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'They treat us like gold': New home, new hope for Moncton’s homeless


In the 10 years he’s been helping the homeless, Charlie Burrell says his heart has never been fuller.

The founder of Moncton’s Humanity Project has taken 12 people off the streets and brought them to a 187-acre farm near Salisbury, N.B.

“To see them talking about their hopes and their dreams or their children or what they’re goals are again and thinking differently and talking differently… it’s beautiful,” said Burrell.

Burrell’s guests have heated bunk houses and are receiving counselling while trying to put a life of drugs and violence behind them.

Jason Melvin came to the farm in mid-December.

“Me, it’s drugs. Just chasing the next high. Doing what I had to do to survive,” said Melvin. ”I’m sick of it. I’m too old. I have a son. I want to be in his life.”

In 2023, 55 homeless people died in Moncton, more than 30 from a drug overdose.

Burrell said there’s been a few more so far this year, including one earlier this week.

“The drugs, the things that they’re mixing them with and putting in them it’s dangerous. It’s very dangerous. Unfortunately, unless we have more places like this that can help people that want it and need it, unfortunately we’re just going to keep seeing things the same thing over and over,” said Burrell. “That affects families.”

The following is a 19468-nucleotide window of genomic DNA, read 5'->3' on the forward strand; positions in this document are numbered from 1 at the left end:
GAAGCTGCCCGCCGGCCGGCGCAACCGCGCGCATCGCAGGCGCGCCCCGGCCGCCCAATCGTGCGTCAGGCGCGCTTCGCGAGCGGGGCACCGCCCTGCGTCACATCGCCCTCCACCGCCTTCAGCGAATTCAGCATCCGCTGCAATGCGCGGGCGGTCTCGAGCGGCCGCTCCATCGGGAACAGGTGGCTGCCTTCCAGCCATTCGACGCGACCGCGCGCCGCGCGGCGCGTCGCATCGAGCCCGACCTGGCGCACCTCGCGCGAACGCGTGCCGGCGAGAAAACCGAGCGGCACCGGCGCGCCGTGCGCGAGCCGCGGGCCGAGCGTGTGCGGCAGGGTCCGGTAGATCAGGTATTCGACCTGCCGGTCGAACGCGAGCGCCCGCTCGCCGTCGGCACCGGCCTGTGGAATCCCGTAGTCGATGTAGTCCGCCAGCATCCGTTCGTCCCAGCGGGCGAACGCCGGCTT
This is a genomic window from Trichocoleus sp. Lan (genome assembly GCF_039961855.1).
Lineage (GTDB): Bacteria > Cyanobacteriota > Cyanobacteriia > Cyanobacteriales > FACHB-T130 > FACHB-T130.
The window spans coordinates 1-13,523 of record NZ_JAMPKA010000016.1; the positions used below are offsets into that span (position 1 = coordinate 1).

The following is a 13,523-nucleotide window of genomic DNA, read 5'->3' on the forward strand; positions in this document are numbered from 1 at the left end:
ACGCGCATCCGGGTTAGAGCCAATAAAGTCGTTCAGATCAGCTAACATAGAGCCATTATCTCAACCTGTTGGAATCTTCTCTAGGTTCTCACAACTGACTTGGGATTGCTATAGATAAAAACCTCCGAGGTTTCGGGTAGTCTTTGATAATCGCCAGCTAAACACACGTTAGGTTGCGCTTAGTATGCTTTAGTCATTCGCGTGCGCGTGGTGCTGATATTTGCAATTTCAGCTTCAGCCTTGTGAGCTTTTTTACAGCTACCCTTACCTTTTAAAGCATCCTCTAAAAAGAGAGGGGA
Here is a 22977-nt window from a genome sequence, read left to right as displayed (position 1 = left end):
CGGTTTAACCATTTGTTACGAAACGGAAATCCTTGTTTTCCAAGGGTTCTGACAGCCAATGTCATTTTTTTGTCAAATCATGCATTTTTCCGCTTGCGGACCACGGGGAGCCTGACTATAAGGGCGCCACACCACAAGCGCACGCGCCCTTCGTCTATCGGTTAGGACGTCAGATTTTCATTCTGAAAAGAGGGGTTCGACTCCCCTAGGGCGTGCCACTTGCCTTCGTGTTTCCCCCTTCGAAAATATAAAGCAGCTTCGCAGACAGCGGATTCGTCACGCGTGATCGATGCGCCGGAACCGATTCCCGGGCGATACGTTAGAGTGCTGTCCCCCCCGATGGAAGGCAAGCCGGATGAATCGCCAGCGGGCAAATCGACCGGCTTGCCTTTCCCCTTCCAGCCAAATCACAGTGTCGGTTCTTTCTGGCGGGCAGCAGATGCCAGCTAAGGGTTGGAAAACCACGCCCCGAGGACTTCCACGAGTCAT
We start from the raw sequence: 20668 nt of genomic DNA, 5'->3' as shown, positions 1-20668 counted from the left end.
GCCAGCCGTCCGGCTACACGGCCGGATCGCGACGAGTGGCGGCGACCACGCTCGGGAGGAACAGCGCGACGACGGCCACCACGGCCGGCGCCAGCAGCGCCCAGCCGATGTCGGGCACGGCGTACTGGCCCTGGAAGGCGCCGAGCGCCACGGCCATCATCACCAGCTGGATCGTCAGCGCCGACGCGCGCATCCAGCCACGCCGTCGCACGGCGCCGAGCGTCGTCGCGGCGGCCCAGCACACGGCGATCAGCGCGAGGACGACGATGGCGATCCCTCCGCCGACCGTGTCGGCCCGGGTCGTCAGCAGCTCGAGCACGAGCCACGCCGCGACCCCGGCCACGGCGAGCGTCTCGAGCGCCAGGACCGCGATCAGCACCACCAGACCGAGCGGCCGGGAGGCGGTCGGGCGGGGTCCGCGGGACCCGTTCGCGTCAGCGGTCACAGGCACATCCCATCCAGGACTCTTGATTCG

Jason Ward said he’s been clean for a few weeks and wants his family in Labrador to know he’s doing OK.

“I like it here. It’s quiet. It’s different than being out on the street. Being out on the street is kind of ruthless,” said Ward.

Jason Ward is pictured. (Source: Derek Haggett/CTV News Atlantic)Both Ward and Melvin are extremely grateful for Burrell, his family and the volunteers that are giving them a new home and a new hope.

“I’ve been clean since I got here. It’s a really good thing. They treat us like gold,” said Melvin. “They’re angels. This is a good place.”

Ward said no one wants a life on the street.

“Nobody. It’s hectic in the winter time when you’ve got no blankets, no nothing like that and you’re trying to find something warm to go on after sleeping in bathrooms, after sleeping on benches and sidewalks,” said Ward.

Burrell has received municipal and government funding as well as private donations in order to build 21 bunk houses and to provide addiction and mental health services on site.

“If everybody that says ‘Why can’t this happen in my community?’ got together and came up with a plan, it would happen in your community,” said Burrell. “Money doesn’t fix problems, people taking action fixes problems.”

Burrell said the plan is to bring three more people out to the farm by the end of the week and three more by the end of next week.

Six more people off the streets and getting another chance at life. 

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